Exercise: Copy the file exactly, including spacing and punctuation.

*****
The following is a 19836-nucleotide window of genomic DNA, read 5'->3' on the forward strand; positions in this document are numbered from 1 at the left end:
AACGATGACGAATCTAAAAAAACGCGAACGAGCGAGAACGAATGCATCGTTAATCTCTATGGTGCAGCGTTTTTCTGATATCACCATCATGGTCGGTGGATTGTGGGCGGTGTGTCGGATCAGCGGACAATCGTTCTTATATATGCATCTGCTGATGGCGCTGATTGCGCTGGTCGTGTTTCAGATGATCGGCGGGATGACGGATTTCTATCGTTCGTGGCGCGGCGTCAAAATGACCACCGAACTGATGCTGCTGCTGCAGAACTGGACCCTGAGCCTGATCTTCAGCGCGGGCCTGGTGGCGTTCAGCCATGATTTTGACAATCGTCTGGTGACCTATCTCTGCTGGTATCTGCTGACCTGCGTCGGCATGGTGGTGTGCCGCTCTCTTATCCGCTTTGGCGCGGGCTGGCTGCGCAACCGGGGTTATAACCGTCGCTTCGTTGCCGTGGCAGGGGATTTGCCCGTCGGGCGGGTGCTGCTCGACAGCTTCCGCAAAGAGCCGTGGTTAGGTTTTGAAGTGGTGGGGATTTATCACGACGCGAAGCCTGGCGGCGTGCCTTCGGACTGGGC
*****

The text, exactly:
The following is a 19836-nucleotide window of genomic DNA, read 5'->3' on the forward strand; positions in this document are numbered from 1 at the left end:
AACGATGACGAATCTAAAAAAACGCGAACGAGCGAGAACGAATGCATCGTTAATCTCTATGGTGCAGCGTTTTTCTGATATCACCATCATGGTCGGTGGATTGTGGGCGGTGTGTCGGATCAGCGGACAATCGTTCTTATATATGCATCTGCTGATGGCGCTGATTGCGCTGGTCGTGTTTCAGATGATCGGCGGGATGACGGATTTCTATCGTTCGTGGCGCGGCGTCAAAATGACCACCGAACTGATGCTGCTGCTGCAGAACTGGACCCTGAGCCTGATCTTCAGCGCGGGCCTGGTGGCGTTCAGCCATGATTTTGACAATCGTCTGGTGACCTATCTCTGCTGGTATCTGCTGACCTGCGTCGGCATGGTGGTGTGCCGCTCTCTTATCCGCTTTGGCGCGGGCTGGCTGCGCAACCGGGGTTATAACCGTCGCTTCGTTGCCGTGGCAGGGGATTTGCCCGTCGGGCGGGTGCTGCTCGACAGCTTCCGCAAAGAGCCGTGGTTAGGTTTTGAAGTGGTGGGGATTTATCACGACGCGAAGCCTGGCGGCGTGCCTTCGGACTGGGC